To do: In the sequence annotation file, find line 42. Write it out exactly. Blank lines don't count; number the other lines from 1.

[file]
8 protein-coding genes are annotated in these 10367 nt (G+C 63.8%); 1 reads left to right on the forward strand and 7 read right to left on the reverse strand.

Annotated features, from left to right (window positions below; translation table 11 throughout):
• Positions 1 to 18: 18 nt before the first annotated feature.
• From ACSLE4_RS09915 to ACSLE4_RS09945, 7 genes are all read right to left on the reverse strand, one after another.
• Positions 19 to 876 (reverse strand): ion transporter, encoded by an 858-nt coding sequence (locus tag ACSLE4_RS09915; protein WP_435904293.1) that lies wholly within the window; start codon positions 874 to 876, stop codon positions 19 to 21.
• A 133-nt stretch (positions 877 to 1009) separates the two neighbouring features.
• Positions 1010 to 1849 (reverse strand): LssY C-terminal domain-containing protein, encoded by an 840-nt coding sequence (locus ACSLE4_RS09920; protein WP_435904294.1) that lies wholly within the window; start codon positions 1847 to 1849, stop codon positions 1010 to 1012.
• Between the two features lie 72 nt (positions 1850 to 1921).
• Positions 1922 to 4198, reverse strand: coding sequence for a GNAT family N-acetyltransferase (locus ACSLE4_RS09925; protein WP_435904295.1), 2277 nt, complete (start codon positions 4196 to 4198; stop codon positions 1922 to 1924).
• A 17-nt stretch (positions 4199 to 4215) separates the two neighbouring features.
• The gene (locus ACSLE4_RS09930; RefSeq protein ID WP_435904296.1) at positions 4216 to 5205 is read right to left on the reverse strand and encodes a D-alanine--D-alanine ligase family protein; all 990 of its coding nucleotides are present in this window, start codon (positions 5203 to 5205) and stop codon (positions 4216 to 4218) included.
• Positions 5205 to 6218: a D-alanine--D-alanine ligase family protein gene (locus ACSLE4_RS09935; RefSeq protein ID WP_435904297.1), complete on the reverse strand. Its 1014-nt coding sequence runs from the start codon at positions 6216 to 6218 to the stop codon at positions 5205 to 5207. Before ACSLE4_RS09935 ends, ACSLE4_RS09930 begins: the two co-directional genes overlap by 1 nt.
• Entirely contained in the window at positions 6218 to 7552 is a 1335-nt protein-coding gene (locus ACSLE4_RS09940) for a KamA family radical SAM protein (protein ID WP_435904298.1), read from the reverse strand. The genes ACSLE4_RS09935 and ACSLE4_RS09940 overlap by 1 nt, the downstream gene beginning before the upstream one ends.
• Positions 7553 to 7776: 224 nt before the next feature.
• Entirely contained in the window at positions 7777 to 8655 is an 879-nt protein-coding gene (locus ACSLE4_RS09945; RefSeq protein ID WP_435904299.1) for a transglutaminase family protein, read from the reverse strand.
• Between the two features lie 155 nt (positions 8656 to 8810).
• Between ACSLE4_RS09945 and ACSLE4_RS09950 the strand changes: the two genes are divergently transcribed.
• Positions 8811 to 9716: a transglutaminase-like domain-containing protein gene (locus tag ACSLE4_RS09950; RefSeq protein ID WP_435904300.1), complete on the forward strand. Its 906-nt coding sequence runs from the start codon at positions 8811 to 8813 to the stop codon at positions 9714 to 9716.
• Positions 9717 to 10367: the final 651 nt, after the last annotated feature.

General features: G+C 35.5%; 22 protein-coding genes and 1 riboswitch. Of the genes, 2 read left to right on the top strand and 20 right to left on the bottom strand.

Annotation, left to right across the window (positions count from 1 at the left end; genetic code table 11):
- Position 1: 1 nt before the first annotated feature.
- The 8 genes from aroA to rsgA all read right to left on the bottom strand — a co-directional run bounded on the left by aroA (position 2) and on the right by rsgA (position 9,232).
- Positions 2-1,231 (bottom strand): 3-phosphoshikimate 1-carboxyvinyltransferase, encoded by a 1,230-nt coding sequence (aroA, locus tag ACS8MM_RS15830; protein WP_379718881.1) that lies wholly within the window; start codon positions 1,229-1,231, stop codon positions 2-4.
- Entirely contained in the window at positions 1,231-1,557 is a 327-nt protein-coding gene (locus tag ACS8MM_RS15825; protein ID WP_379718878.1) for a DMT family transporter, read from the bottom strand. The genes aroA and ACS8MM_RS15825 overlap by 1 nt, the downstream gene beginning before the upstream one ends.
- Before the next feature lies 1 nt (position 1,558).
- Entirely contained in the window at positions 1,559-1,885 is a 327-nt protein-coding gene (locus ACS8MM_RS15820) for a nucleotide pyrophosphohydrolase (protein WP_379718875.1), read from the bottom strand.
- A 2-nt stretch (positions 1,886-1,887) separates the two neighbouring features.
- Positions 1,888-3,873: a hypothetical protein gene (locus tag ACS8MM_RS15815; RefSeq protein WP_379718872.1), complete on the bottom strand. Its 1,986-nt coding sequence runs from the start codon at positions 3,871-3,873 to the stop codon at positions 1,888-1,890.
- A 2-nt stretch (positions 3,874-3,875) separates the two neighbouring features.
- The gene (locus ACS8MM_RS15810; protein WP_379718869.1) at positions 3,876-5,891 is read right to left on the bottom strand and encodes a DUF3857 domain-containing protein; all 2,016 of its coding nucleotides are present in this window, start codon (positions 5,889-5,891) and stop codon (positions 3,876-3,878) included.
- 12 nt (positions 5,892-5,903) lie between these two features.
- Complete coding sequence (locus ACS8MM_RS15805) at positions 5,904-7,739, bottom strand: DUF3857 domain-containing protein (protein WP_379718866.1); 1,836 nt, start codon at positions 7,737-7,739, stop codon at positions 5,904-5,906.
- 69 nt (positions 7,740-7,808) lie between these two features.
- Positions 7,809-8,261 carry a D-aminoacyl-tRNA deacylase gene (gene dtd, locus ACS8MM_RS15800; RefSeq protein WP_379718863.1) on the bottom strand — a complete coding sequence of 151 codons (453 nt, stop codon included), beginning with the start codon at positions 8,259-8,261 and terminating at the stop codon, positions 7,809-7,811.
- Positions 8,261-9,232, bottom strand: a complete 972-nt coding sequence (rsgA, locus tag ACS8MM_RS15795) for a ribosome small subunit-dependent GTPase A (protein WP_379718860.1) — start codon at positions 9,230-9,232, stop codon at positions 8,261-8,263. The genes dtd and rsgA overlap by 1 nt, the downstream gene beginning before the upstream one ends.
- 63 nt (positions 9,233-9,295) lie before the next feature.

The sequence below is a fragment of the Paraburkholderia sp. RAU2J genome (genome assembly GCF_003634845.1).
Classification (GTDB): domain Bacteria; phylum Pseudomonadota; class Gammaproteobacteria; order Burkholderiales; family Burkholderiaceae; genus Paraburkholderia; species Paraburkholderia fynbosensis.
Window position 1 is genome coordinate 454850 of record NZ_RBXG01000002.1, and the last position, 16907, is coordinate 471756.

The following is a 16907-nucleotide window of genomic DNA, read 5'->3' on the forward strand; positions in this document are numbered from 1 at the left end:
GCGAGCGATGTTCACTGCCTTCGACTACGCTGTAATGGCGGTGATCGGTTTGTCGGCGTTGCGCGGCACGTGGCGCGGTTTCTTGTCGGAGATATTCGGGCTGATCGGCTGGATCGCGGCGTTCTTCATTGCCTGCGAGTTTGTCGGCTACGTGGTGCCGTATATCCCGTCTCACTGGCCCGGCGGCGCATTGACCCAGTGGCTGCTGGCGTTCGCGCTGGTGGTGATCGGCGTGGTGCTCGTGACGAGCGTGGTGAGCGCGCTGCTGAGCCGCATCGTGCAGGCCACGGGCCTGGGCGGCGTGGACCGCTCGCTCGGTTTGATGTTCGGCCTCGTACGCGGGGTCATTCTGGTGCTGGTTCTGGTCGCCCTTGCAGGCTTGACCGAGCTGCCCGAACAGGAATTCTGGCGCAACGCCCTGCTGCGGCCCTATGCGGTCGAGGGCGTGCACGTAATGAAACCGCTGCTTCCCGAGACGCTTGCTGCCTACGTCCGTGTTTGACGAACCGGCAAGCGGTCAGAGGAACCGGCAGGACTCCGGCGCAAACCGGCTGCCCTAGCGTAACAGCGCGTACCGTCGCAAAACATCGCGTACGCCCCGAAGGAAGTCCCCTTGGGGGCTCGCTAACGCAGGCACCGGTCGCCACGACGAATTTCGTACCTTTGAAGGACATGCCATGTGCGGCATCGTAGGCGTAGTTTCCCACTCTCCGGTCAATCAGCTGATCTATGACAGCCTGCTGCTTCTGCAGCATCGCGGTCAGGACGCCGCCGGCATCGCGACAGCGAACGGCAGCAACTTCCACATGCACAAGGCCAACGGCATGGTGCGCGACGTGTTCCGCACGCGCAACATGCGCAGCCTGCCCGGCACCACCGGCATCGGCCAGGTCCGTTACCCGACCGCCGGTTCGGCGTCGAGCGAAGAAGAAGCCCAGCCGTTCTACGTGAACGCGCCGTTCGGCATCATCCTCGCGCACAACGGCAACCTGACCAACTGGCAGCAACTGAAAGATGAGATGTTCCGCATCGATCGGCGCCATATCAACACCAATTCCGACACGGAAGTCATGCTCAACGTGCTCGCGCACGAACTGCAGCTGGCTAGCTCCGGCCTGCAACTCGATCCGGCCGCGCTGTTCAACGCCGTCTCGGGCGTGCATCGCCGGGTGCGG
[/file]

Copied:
GCGAGCGATGTTCACTGCCTTCGACTACGCTGTAATGGCGGTGATCGGTTTGTCGGCGTTGCGCGGCACGTGGCGCGGTTTCTTGTCGGAGATATTCGGGCTGATCGGCTGGATCGCGGCGTTCTTCATTGCCTGCGAGTTTGTCGGCTACGTGGTGCCGTATATCCCGTCTCACTGGCCCGGCGGCGCATTGACCCAGTGGCTGCTGGCGTTCGCGCTGGTGGTGATCGGCGTGGTGCTCGTGACGAGCGTGGTGAGCGCGCTGCTGAGCCGCATCGTGCAGGCCACGGGCCTGGGCGGCGTGGACCGCTCGCTCGGTTTGATGTTCGGCCTCGTACGCGGGGTCATTCTGGTGCTGGTTCTGGTCGCCCTTGCAGGCTTGACCGAGCTGCCCGAACAGGAATTCTGGCGCAACGCCCTGCTGCGGCCCTATGCGGTCGAGGGCGTGCACGTAATGAAACCGCTGCTTCCCGAGACGCTTGCTGCCTACGTCCGTGTTTGACGAACCGGCAAGCGGTCAGAGGAACCGGCAGGACTCCGGCGCAAACCGGCTGCCCTAGCGTAACAGCGCGTACCGTCGCAAAACATCGCGTACGCCCCGAAGGAAGTCCCCTTGGGGGCTCGCTAACGCAGGCACCGGTCGCCACGACGAATTTCGTACCTTTGAAGGACATGCCATGTGCGGCATCGTAGGCGTAGTTTCCCACTCTCCGGTCAATCAGCTGATCTATGACAGCCTGCTGCTTCTGCAGCATCGCGGTCAGGACGCCGCCGGCATCGCGACAGCGAACGGCAGCAACTTCCACATGCACAAGGCCAACGGCATGGTGCGCGACGTGTTCCGCACGCGCAACATGCGCAGCCTGCCCGGCACCACCGGCATCGGCCAGGTCCGTTACCCGACCGCCGGTTCGGCGTCGAGCGAAGAAGAAGCCCAGCCGTTCTACGTGAACGCGCCGTTCGGCATCATCCTCGCGCACAACGGCAACCTGACCAACTGGCAGCAACTGAAAGATGAGATGTTCCGCATCGATCGGCGCCATATCAACACCAATTCCGACACGGAAGTCATGCTCAACGTGCTCGCGCACGAACTGCAGCTGGCTAGCTCCGGCCTGCAACTCGATCCGGCCGCGCTGTTCAACGCCGTCTCGGGCGTGCATCGCCGGGTGCGG